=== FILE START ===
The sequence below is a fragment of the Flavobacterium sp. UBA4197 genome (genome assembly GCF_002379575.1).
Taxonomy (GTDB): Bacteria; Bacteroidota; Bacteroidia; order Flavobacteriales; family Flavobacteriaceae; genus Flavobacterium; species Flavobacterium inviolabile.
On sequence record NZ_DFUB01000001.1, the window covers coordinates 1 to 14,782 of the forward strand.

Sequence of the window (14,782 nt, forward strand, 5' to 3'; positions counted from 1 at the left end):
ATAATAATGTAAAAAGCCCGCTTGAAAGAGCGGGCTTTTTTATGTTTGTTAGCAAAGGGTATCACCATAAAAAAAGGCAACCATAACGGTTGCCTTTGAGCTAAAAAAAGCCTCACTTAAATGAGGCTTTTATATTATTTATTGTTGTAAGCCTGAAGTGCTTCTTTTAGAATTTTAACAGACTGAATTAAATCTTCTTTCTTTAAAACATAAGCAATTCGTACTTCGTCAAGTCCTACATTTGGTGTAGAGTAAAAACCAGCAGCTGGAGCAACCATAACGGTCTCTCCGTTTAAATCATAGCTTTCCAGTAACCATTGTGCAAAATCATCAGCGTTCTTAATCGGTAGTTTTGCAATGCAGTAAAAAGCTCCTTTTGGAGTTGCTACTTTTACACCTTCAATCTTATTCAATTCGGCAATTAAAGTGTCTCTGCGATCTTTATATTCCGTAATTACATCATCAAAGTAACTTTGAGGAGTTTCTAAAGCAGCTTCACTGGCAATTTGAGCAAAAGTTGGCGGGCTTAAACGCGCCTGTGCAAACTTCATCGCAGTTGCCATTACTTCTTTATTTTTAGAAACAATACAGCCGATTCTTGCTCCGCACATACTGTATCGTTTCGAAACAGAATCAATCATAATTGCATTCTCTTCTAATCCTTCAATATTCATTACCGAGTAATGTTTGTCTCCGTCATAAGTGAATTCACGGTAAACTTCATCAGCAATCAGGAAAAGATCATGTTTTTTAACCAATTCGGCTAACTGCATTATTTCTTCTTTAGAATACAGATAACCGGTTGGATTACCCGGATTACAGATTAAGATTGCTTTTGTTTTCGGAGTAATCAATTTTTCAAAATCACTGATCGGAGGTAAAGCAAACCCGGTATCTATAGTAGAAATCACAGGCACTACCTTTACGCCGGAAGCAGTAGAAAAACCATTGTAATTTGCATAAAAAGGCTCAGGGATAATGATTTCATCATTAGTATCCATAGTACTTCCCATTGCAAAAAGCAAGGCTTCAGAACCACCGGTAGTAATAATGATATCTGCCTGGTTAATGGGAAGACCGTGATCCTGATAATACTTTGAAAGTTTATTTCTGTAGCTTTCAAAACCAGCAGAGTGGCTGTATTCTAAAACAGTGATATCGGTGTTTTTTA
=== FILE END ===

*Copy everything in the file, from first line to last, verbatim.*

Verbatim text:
The sequence below is a fragment of the Flavobacterium sp. UBA4197 genome (genome assembly GCF_002379575.1).
Taxonomy (GTDB): Bacteria; Bacteroidota; Bacteroidia; order Flavobacteriales; family Flavobacteriaceae; genus Flavobacterium; species Flavobacterium inviolabile.
On sequence record NZ_DFUB01000001.1, the window covers coordinates 1 to 14,782 of the forward strand.

Sequence of the window (14,782 nt, forward strand, 5' to 3'; positions counted from 1 at the left end):
ATAATAATGTAAAAAGCCCGCTTGAAAGAGCGGGCTTTTTTATGTTTGTTAGCAAAGGGTATCACCATAAAAAAAGGCAACCATAACGGTTGCCTTTGAGCTAAAAAAAGCCTCACTTAAATGAGGCTTTTATATTATTTATTGTTGTAAGCCTGAAGTGCTTCTTTTAGAATTTTAACAGACTGAATTAAATCTTCTTTCTTTAAAACATAAGCAATTCGTACTTCGTCAAGTCCTACATTTGGTGTAGAGTAAAAACCAGCAGCTGGAGCAACCATAACGGTCTCTCCGTTTAAATCATAGCTTTCCAGTAACCATTGTGCAAAATCATCAGCGTTCTTAATCGGTAGTTTTGCAATGCAGTAAAAAGCTCCTTTTGGAGTTGCTACTTTTACACCTTCAATCTTATTCAATTCGGCAATTAAAGTGTCTCTGCGATCTTTATATTCCGTAATTACATCATCAAAGTAACTTTGAGGAGTTTCTAAAGCAGCTTCACTGGCAATTTGAGCAAAAGTTGGCGGGCTTAAACGCGCCTGTGCAAACTTCATCGCAGTTGCCATTACTTCTTTATTTTTAGAAACAATACAGCCGATTCTTGCTCCGCACATACTGTATCGTTTCGAAACAGAATCAATCATAATTGCATTCTCTTCTAATCCTTCAATATTCATTACCGAGTAATGTTTGTCTCCGTCATAAGTGAATTCACGGTAAACTTCATCAGCAATCAGGAAAAGATCATGTTTTTTAACCAATTCGGCTAACTGCATTATTTCTTCTTTAGAATACAGATAACCGGTTGGATTACCCGGATTACAGATTAAGATTGCTTTTGTTTTCGGAGTAATCAATTTTTCAAAATCACTGATCGGAGGTAAAGCAAACCCGGTATCTATAGTAGAAATCACAGGCACTACCTTTACGCCGGAAGCAGTAGAAAAACCATTGTAATTTGCATAAAAAGGCTCAGGGATAATGATTTCATCATTAGTATCCATAGTACTTCCCATTGCAAAAAGCAAGGCTTCAGAACCACCGGTAGTAATAATGATATCTGCCTGGTTAATGGGAAGACCGTGATCCTGATAATACTTTGAAAGTTTATTTCTGTAGCTTTCAAAACCAGCAGAGTGGCTGTATTCTAAAACAGTGATATCGGTGTTTTTTA